By JORDAN IKEDA, Rafu Contributor
An entire spectrum of liberal Asian Pacific Islander American voices gathered together on Wednesday night in Little Tokyo at Fu-Ga Izakaya & Bar.
Co-hosted and organized by the California Young Democrats Asian Pacific Islander Caucus (CYD API) and the Korean American Democratic Committee (KADC), the Summer Kickoff Reception was a chance to bring diversity across API generations together.
There was the OG, Warren Furutani — former member of the Assembly and current State Senate candidate — giving a trademark fiery speech to the API youth in attendance — a crowd made up of people half as old as his political career — instilling the value of taking a seat at the table and reinforcing the idea that politics are necessary.
There was Al Muratsuchi, of the generation influenced by Furutani, spilling forth his heart and passion towards ensuring a bright future for not only the API community, but for the entire country. Muratsuchi is running to regain the Assembly seat that he lost in 2014.
There was San Gabriel City Councilmember Jason Pu, who grew up with Muratsuchi and in the footsteps of Furutani, Rep. Judy Chu, State Treasurer John Chiang, and State Controller Betty Yee (who was supposed to be in attendance but whose plane was delayed).
“I think it’s really important for our young people to gain a social consciousness,” Pu, who is second-generation Chinese American, told The Rafu Shimpo. “Once you have a social consciousness, you start to see how everything is connected. You start to see how politics and engagement and being involved in your communities and making a difference in the world, how all of these things are connected. That’s what motivates me. And I think that’s what motivates a lot of young people to get involved and stay involved in politics.”
A diverse mix of those exact young people were there Wednesday night — some with very little knowledge of politics, others fully passionate and committed to making their careers in the political realm, and others who find themselves somewhere in between.
The event was put together by a group of millennials who at one point or another in their lives found themselves identifying with all three stages of political awareness. From the KADC, there was president Gene Kim, and board members Jonathan Yang and John Yi. From CYD API, there was board chair Ryan Guillen, SoCal co-directors Faith Lee and Tran Le, secretary/treasurer Agustinus Pamungkus, and comms director Paco Torres.
And there was vice-chair of CYD API Jessica Ho, who really spearheaded making the Summer Reception Kickoff a reality.
“We need to build a pipeline,” Ho told The Rafu Shimpo prior to the event. “Building a pipeline allows more of us to have a voice in media. In sports. In politics. In business. So we are not judged by our skin color or our ethnicity, but by the ideas and words that we put on the table.”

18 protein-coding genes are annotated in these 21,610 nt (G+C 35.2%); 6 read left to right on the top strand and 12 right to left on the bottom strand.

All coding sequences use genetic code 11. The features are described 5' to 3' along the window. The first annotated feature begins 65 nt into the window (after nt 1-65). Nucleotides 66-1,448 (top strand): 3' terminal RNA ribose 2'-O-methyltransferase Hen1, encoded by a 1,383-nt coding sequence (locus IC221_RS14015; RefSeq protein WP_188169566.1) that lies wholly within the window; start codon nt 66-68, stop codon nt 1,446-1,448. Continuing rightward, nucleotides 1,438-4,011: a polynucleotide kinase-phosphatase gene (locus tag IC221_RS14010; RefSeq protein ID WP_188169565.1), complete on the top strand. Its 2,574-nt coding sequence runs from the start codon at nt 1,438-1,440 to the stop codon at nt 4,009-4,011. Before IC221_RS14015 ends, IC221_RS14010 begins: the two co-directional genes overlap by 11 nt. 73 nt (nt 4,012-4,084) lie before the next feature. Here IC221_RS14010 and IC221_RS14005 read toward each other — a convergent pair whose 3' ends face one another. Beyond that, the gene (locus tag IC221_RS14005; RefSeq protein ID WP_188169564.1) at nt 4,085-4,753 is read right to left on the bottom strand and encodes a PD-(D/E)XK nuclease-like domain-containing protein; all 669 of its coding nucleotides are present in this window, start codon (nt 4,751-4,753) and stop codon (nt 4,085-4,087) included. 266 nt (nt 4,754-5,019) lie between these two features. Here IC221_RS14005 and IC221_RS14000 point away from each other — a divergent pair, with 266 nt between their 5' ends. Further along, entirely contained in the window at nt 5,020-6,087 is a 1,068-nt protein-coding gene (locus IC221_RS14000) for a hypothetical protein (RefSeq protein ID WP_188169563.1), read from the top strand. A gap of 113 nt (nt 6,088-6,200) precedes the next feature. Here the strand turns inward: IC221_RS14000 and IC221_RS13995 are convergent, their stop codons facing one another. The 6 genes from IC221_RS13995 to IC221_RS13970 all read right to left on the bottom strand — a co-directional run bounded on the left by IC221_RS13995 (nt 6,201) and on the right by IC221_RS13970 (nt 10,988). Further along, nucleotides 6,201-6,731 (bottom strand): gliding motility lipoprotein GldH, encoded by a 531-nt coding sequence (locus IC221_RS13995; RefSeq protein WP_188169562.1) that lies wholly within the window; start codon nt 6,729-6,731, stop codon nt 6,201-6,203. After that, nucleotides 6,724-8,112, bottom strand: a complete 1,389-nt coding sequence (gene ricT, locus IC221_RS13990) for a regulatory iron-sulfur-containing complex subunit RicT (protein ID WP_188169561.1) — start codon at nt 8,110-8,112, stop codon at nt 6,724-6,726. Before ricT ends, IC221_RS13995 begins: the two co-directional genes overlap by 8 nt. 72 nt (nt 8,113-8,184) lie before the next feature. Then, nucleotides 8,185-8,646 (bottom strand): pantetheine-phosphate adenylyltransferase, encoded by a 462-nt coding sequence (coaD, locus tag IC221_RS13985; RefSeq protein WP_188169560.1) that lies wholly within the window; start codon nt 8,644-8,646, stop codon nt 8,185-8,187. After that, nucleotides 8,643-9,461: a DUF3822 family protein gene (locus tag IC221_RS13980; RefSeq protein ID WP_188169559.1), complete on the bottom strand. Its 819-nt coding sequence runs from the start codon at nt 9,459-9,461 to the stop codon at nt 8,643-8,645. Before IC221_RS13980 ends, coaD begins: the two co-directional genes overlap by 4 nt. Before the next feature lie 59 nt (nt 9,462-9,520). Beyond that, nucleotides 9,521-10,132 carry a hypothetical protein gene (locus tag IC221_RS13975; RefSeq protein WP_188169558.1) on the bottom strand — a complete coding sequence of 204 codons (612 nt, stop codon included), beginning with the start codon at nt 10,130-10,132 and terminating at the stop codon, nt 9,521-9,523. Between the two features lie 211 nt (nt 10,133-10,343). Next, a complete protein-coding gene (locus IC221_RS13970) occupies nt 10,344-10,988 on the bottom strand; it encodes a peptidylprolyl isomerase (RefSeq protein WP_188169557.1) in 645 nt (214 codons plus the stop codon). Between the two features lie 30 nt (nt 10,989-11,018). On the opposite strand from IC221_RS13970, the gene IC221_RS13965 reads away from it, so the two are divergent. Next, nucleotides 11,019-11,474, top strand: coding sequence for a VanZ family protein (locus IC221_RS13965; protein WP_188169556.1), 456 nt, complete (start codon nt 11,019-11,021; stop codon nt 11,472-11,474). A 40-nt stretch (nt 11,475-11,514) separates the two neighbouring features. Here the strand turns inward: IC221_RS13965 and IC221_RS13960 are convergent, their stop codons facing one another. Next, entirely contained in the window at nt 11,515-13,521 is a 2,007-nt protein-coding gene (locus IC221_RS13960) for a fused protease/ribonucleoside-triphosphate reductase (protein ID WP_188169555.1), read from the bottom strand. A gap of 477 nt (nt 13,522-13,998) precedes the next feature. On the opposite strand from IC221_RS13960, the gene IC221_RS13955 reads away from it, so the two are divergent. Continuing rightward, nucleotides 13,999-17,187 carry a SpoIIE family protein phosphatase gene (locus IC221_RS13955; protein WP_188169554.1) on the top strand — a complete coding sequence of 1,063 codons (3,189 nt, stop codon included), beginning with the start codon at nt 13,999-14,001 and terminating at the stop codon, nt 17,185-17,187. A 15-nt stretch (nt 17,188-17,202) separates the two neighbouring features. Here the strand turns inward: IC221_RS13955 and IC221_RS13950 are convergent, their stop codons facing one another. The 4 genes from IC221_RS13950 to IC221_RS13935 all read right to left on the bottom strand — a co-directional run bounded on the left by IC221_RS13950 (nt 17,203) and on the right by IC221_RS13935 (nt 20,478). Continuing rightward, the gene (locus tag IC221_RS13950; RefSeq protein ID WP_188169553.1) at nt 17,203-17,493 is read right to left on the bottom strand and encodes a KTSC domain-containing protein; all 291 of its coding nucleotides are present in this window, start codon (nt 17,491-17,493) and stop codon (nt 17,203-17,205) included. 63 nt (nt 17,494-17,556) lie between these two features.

Thanks to the efforts of everyone involved and in attendance at the event, that pipeline appears to be taking shape.
Carol Nguyen and Allen Chyr, both board members of APEX (Asian Professional Exchange) while socially active — APEX’s primary mission is to increase Asian American awareness through service, charitable fundraisers, cultural events, and community service — admitted that they were political noobs.
“Sadly, I’m not very involved in the political world,” said Nguyen, who met Ho while serving food at the Midnight Mission in L.A.’s Skid Row. “But after talking to Jessica a couple of months ago, I realized that I do care about causes. I just needed to find a cause that I cared about in order to get involved.”
Shirley Thao, a 23-year-old second-generation Hmong American who works for OCA GLA (Organization of Chinese Americans of Greater Los Angeles), talked about being a minority of a minority and the growth over the past decade she’s seen in the API community reaching out to really target the needs of Southeast Asian Americans.
“I think we need more Asian Americans who are unapologetic of where they want to be, of where they deserve to be and who they represent and what they can do going forward,” she said.
One such unapologetic Asian American is Yang, a second-generation Korean American whose goal is to work his way up the political chain.
“I understand that politics helps change infrastructure and I don’t want to just assimilate to where I live,” Yang said. “We are trying to put our stamp on history. I really want to be able to say, ‘Yeah, I did that.’”
“The goal of this event,” said Guillen, a senior legislative aide at the State Capitol who is also looking to pursue a political career, “is to take this momentum and make sure the excitement and energy and political enthusiasm gets translated into more Democrats and more APIs being involved in the 2016 elections.”